BIOD27H3 Chapter Notes -Extracellular Fluid, Reference Electrode
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Lecture 3 Mammilian physiology
Chapter 5 notes and chapter 8 notes.
•K ions as well as negatively charged proteins are inside the cell (Higher K)
•Na ions and Cl ions are outside of the cell. (Higher Na)
• The inside of the cell is negatively charged compared to the extracellular (outside) which is positive. The reason for this is
because some of the proteins in the inside of the cell don’t have matching cations (+) and some cations in the outside (which has a
net positive charge) don’t have an anion to partner up with.
•therefore, due to the differences in charge, this creates an electrical disequilibrium (uneven distribution of electrons) more
positive outside and more negatives inside; therefore there is no even amount to make it neutral: E.G. : 4 K in and 4 Na out=
neutral. But with 4 K in and 5 Na out= electrical disequilibrium, no equal net charge.
•the input of energy to transpor t ions across the membrane creates an electr ical gradient (the difference in net charge
between 2 ions) I’m assuming it’s the kind of energy to make it go against its own gradient and chemical gradient goes along with
•combination of electrical and chemical gradient is called an electrochemical gradient.
•electrical gradient is the difference in charge between the intracellular and extracellular. It is also called RESTING
MEMBRANE POTENTIAL (-70mv) or MEMBRANE POTENTIAL
• A voltmeter is used to measure the electrical difference (membrane potential versus time) between the inside of the cell and the
outside of the cell – in volts or microvolt. The reference electrode is placed in the extracellular fluid (in the diagram, it is in a
saline bath). It is assigned as the ground state or can be said as 0mv.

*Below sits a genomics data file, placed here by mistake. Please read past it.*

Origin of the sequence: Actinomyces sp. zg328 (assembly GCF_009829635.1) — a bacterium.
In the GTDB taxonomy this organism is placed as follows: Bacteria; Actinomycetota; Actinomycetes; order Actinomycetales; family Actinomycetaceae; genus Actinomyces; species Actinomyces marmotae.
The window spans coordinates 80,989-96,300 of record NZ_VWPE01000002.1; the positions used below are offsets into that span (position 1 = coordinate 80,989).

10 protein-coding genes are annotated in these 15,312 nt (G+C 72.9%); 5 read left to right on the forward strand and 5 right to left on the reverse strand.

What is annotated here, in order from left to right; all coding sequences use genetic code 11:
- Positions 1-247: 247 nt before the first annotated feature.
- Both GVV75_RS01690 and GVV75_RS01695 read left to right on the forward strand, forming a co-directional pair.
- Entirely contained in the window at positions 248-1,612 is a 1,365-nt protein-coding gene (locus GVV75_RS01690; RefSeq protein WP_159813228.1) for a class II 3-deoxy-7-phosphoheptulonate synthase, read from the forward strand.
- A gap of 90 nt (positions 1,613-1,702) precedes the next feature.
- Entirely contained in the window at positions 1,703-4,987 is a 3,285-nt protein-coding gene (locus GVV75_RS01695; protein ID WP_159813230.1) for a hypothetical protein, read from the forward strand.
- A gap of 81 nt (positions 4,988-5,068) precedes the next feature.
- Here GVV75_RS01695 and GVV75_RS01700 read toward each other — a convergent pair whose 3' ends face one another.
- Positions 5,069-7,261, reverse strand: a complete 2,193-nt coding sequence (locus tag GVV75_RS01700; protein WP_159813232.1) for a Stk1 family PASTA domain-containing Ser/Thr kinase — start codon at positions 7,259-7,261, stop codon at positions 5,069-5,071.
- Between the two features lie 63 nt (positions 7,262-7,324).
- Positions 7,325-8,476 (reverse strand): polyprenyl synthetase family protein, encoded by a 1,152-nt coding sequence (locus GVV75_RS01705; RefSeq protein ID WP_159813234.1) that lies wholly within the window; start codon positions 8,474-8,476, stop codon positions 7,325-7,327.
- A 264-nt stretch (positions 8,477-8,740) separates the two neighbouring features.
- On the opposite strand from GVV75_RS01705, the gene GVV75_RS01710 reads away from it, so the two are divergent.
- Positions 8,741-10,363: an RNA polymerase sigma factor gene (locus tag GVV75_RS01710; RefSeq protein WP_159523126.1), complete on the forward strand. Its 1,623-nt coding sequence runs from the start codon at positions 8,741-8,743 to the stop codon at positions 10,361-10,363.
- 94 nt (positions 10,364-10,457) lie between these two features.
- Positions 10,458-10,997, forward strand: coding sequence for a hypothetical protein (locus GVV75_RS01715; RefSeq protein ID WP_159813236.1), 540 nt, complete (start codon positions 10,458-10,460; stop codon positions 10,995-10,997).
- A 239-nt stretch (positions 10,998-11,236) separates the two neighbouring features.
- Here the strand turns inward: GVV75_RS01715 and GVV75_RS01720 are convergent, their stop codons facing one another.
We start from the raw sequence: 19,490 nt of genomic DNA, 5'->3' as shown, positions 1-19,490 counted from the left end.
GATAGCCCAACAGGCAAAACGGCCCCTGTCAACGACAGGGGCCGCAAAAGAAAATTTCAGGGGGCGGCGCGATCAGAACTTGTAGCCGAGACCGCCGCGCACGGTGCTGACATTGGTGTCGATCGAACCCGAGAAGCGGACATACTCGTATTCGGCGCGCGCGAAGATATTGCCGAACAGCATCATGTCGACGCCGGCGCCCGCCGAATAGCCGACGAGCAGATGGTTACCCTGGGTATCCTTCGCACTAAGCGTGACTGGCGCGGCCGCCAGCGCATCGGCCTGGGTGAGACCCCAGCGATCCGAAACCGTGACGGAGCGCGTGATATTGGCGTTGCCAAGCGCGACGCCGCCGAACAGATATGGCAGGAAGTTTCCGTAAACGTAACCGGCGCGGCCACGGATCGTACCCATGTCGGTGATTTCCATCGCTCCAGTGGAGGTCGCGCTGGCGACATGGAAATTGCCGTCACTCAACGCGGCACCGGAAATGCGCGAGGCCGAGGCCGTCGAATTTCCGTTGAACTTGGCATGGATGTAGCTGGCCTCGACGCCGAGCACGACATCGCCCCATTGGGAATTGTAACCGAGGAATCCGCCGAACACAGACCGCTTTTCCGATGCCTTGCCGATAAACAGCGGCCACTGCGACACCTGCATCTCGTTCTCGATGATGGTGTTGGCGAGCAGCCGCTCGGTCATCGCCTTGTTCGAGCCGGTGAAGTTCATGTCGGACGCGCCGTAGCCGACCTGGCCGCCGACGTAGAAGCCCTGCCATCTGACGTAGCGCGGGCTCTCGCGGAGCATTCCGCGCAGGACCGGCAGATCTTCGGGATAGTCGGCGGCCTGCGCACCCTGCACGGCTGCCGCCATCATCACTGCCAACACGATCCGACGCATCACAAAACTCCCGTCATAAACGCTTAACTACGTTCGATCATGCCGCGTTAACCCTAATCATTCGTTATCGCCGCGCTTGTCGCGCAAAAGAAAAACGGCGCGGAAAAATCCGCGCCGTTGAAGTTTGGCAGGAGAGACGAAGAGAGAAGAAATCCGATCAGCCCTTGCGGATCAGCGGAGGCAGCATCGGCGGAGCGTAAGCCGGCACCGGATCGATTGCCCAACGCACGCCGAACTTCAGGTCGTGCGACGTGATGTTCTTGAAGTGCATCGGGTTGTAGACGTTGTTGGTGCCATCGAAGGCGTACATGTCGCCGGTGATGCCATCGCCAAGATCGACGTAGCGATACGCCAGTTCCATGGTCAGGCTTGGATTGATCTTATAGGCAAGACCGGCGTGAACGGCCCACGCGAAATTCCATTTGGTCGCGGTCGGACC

•recording electrode= inside the cell.
•K is mostly responsible for RMP.
•When a K leak channel is in a cell membrane, it makes it possible for k to leak out of the cell. This makes it possible for k to
leave since the membrane is impermeable to ions. Since there is no K in the extracellular fluid, it is so easy for it to go outside of
the cell (concentration gradient). Since the K and proteins are attracted to each other, due to charge, the proteins want to leave the
cell as well. However, they can’t follow because the cell membrane is impermeable to them and because they are big.
•now, k is going smoothly along its chemical gradient, but by continuing to go along with it, it’s going to eventually create an
electrical gradient. What does this mean? Because opposite charges attract each other, the negative proteins are going to attract
the K ions back into the cell, its calling in. its E-ion will be -90mV. In order to prevent it from flux.
•concentration gradient is out and electrical gradient is going into the cell.
•How does K stop moving then? The electr ical forces attracting K into the cell becomes equal to the magnitude to the chemical
concentration gradient driving K out of the cell down its concentration gradient now this is the point where K stops moving
across the membrane.
Rate at which K ions move out of the cell down the concentration gradient = to the rate at which k ions move into the cell down
the electr ical gradient.
•Eion= means it’s permeable to one ion, the membrane potential that exactly opposes the concentration gradient of an ion. The
equilibrium potential for any ion at 37 degrees Celsius (human body temp) can be calculated by using the NERNST Equation.
Nernst equation is used to measure Equilibrium potential of an ion.